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Food safety starts in the garden
September 2, 2011
CORVALLIS, Ore. – An outbreak of E. coli O157:H7 in fresh strawberries sickened at least 10 people in Oregon in July and reminds us that food safety starts in the garden.
Sam Angima, a soils specialist, and Carolyn Raab, a foods and nutrition specialist - both with the Oregon State University Extension Service – offer these words of caution.
Fruits and vegetables can be carriers of pathogens that cause foodborne illnesses such as E. coli 0157:H7 and salmonella especially if untreated animal manure has been used in or is near the garden, Raab said. If animals have access to the garden, that could be a source of manure.
"The risk associated with garden produce is small, but it's there," she said. Foodborne illness outbreaks have been linked with many foods, including raw fruits and vegetables and unpasteurized apple cider.
What does this mean for gardeners?
Use particular care if and when you use animal manure in the garden. To avoid potential food safety risks, Angima and Raab recommend the following:
Use recommended food preparation techniques with garden produce. Always wash produce in clean water before eating it. Use a vegetable brush to remove visible soil. Peeling may also help reduce risk.
Keep fruits and vegetables and other raw food separated from cooked food. Wash your hands thoroughly with soap after handling raw foods, as well as before preparing food and eating it. Always wash hands after using the toilet and after changing diapers.
People who are more prone to foodborne illness include young children, pregnant women, older adults and those with cancer, AIDS and other immune-compromising diseases. "If a family member is at risk, serve cooked or canned vegetables and fruits for an extra margin of safety," Raab said. "Heating kills bacteria and parasites."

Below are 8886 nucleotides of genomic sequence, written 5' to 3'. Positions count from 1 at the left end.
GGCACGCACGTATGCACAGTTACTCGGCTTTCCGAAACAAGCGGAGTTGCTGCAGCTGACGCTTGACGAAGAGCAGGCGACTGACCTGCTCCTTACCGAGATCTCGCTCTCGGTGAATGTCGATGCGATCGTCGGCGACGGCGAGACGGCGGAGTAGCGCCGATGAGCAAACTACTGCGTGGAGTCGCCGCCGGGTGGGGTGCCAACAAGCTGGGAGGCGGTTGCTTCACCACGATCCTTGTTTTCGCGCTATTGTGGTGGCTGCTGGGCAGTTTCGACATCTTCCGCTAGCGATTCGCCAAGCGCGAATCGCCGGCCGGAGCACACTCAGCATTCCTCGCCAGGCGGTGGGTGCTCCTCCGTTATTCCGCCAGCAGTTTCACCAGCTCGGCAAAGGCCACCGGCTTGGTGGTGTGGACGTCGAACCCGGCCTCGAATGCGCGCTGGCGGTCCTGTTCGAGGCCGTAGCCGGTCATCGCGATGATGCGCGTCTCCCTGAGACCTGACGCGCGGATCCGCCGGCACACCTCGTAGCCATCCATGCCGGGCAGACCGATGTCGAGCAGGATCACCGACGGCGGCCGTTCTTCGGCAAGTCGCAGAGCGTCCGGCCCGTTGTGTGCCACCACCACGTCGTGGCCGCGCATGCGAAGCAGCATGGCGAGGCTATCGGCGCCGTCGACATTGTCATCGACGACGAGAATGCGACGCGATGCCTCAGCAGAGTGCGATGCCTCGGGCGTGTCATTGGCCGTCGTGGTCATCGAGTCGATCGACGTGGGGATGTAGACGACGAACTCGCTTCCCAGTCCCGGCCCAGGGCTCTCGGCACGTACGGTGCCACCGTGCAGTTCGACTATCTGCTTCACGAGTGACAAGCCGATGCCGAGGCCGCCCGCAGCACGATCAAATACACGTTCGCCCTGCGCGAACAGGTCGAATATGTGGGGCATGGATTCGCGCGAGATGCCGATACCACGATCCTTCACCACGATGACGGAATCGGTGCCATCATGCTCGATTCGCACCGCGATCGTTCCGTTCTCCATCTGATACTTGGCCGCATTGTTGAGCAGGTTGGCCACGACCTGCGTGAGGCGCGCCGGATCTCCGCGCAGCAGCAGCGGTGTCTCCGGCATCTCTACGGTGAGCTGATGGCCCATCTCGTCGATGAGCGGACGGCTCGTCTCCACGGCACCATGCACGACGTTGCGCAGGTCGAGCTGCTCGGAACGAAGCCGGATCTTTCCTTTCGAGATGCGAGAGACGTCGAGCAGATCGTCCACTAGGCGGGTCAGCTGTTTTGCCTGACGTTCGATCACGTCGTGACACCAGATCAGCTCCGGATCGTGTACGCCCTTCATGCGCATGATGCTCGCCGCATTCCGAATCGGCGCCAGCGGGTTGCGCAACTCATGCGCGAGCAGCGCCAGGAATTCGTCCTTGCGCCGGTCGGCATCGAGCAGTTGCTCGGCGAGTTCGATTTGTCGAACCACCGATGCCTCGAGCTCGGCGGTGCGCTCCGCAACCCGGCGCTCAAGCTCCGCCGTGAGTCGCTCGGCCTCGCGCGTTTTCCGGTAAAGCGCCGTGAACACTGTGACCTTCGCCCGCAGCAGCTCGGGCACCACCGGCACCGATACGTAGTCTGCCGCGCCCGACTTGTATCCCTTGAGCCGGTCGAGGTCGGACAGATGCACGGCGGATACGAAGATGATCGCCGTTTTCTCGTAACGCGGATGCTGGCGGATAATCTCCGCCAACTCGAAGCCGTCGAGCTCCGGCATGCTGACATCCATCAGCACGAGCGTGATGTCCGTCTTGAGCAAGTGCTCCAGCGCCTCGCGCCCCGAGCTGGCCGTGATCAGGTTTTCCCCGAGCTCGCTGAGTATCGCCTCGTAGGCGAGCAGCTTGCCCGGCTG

In the vegetable garden, use of compost rather than manure is preferred. However, if you use any kind of manure, ensure that the edible portion of the crop does not touch the soil. Use straw or mulch to separate the crop from the soil.
"If you do choose to apply fresh or partially composted manure to the vegetable garden, apply it to a crop with a low pathogen-contamination risk, such as sweet corn," Angima said. Plant crops whose edible parts contact the soil such as carrots, potatoes, lettuce and melons in a section of the garden where manure is not applied.
"Backyard composting can be an effective way to kill pathogens in manure," Angima said. "But the composting process must be carefully managed. To be certain of pathogen kill, the pile must reach temperatures greater than 130 degrees. The pile must be turned often to ensure that the cooler material on the edges of the pile gets into the hotter center of the pile.
"You'll need about five turns during the hot composting phase to assure pathogen kill," he said. "After each turn, temperatures greater than 130 degrees for three days are needed to kill human pathogens.
"We know that the microorganisms in manure that could be harmful to humans are not adapted for long term survival in the soil," he said. "After application to the soil, these pathogens are killed by unfavorable temperatures, pH, desiccation and by predation and competition from native soil organisms."
"My best advice for using manure in the home garden is: 'When in doubt, leave it out,'" Angima said. "It is best to keep manure out of a cool home compost pile that is not managed intensively."
Source: Carolyn Raab, Sam Angima